Cool Effect’s Manning noted one offset project helped a community purchase a communications tower in the Brazilian Amazon rainforest that’s helping them conduct research and better police territories against illegal logging.
“It’s also allowed them to build jobs locally because people didn’t have access to technology before,” Manning said. “So they’re starting to train, especially the younger people, on how to use it and how to really communicate.” Those jobs in turn create an incentive to preserve the forest rather than harvest it, even in unprotected areas, helping limit leakage.
3) Is there more to offsets than forest restoration projects?
Right now, some of the most popular offsets involve nature-based solutions like Cool Effect’s wetland and forest restoration projects. But carbon dioxide isn’t the only greenhouse gas, and forests aren’t the only way to soak them up.
“In terms of the range of activities that could produce carbon offsets, some of the best are actually industrial gas destruction projects,” Broekhoff said. “This is situations where you’re taking like a waste gas from some industrial process, whether it’s HFCs, or in some cases, N2O from, let’s say, nitric acid production or other similar kinds of activities where there’s really no other revenue stream.”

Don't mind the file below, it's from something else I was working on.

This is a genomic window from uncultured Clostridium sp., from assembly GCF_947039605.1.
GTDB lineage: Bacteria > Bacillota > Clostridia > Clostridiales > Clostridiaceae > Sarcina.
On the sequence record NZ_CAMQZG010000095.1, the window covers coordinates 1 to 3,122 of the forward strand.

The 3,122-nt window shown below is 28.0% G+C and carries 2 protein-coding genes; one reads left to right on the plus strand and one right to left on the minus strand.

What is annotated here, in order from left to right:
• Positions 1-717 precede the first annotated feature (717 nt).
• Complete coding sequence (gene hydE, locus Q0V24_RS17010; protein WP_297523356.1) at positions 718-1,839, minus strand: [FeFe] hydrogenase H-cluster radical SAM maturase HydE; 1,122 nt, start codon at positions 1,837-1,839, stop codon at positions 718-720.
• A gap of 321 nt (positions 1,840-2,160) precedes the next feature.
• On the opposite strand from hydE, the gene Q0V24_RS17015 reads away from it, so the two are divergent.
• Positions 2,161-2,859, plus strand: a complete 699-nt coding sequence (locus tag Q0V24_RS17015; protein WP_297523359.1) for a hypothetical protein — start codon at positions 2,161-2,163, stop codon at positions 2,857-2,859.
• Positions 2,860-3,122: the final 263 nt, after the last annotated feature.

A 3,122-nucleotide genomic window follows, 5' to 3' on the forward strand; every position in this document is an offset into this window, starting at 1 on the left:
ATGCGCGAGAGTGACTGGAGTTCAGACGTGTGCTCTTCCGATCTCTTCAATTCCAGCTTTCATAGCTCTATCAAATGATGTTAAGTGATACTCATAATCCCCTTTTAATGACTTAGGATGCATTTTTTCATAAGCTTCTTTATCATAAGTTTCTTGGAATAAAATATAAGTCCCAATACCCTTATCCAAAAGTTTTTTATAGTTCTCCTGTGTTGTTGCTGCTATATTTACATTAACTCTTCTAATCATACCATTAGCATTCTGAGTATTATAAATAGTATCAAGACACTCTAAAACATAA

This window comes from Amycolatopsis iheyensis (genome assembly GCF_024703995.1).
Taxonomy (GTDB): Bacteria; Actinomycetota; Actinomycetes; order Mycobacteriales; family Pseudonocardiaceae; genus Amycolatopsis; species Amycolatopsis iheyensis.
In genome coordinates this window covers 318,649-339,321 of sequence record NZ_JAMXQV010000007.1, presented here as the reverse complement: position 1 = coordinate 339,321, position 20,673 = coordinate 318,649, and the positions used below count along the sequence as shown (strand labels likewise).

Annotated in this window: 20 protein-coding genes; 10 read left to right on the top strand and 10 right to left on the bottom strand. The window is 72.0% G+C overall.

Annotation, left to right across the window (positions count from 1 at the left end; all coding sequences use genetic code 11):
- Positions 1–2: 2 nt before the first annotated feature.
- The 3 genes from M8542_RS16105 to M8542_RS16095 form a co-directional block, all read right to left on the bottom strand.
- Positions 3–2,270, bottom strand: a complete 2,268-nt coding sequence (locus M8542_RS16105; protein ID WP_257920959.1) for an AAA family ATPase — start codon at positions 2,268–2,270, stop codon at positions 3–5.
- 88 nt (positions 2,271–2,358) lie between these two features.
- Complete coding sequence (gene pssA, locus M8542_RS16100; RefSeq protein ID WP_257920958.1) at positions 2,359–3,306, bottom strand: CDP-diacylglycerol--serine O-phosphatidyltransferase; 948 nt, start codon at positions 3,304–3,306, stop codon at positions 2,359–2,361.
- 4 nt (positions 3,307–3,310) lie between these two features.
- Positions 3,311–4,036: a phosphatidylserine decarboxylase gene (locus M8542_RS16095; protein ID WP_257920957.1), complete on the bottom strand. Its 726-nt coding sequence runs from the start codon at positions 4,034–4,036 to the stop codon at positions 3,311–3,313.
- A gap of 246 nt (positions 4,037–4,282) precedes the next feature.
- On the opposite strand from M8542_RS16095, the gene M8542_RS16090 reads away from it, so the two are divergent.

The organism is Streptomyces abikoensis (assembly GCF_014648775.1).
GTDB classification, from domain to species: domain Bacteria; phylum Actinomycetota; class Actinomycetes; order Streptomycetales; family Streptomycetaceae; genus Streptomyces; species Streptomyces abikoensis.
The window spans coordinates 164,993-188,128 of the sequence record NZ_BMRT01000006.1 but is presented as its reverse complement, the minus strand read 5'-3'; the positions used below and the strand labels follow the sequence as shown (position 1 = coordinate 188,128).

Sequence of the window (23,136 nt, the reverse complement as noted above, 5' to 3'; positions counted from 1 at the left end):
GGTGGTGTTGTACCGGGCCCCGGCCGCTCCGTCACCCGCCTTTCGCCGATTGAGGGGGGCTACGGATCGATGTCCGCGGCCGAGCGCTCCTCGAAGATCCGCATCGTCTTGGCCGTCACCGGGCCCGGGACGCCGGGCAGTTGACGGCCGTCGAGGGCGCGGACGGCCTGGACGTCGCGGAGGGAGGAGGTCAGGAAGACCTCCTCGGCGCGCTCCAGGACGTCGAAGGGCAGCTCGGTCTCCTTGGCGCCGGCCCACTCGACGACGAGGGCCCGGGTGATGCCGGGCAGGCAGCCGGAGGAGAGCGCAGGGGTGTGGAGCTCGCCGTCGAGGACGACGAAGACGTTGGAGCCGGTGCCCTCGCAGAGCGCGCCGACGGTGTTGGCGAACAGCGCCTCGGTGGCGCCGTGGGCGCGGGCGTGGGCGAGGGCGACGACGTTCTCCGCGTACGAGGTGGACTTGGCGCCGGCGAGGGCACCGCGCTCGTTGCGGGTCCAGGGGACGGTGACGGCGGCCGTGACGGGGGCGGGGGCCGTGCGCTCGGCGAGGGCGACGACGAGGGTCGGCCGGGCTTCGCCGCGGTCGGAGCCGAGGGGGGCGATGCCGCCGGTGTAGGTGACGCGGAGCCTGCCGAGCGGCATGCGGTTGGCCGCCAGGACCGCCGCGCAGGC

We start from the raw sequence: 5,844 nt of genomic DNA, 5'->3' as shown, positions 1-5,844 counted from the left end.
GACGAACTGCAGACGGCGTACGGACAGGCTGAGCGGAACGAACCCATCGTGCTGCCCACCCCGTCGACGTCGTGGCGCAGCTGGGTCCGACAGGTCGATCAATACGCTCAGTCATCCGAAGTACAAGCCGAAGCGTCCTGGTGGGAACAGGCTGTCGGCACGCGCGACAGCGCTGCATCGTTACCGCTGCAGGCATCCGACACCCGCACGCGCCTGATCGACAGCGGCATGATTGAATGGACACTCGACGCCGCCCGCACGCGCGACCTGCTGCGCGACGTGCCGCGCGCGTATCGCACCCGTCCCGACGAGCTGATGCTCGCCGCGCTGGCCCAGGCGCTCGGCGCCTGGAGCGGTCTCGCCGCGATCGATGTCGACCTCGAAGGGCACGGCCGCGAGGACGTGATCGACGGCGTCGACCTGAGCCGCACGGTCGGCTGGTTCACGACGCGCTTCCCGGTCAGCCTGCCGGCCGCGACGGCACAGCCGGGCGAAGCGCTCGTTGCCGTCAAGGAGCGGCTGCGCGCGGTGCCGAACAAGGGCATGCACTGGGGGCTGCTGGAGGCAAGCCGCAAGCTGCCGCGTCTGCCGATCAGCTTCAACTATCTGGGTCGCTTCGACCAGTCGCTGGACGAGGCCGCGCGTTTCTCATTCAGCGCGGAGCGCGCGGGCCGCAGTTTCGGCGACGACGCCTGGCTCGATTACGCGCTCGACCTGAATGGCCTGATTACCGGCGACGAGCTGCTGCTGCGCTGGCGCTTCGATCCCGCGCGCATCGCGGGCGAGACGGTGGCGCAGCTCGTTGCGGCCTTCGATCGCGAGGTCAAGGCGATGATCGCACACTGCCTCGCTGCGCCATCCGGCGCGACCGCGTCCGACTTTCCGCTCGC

Gases like HFCs and N2O are potent heat trappers in the atmosphere, much more powerful than carbon dioxide, so reducing their emissions has a huge impact in mitigating climate change. Their impacts on the climate are quantified as a global warming potential pegged to carbon dioxide. If carbon dioxide has a global warming potential of 1, methane is 30, and nitrous oxide is close to 300.
Since they come from industrial sources, these gases are easier to quantify and track. When the gases are captured and destroyed, the emissions reductions are permanent. And it’s much easier to prove that an offset payment to destroy these gases is making a difference.
“The additionality is pretty straightforward with those kinds of projects because there’s really no reason to do these things apart from generating revenue from the carbon offset sales,” Broekhoff said.
The problem is that buyers think these projects are kind of boring, according to Broekhoff, and they don’t carry many of the side benefits of preserving nature, even if they are comparable in price.